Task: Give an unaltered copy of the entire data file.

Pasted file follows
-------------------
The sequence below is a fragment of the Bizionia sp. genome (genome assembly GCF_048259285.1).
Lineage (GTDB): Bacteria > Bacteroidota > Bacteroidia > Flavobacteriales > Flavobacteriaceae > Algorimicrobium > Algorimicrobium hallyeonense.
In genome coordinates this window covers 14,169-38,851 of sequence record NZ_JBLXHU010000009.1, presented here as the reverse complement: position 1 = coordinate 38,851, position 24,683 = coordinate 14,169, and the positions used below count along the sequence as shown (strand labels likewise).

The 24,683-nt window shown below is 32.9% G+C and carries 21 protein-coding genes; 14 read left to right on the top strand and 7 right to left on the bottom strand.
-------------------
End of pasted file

The sequence below is a fragment of the Bizionia sp. genome (genome assembly GCF_048259285.1).
Lineage (GTDB): Bacteria > Bacteroidota > Bacteroidia > Flavobacteriales > Flavobacteriaceae > Algorimicrobium > Algorimicrobium hallyeonense.
In genome coordinates this window covers 14,169-38,851 of sequence record NZ_JBLXHU010000009.1, presented here as the reverse complement: position 1 = coordinate 38,851, position 24,683 = coordinate 14,169, and the positions used below count along the sequence as shown (strand labels likewise).

The 24,683-nt window shown below is 32.9% G+C and carries 21 protein-coding genes; 14 read left to right on the top strand and 7 right to left on the bottom strand.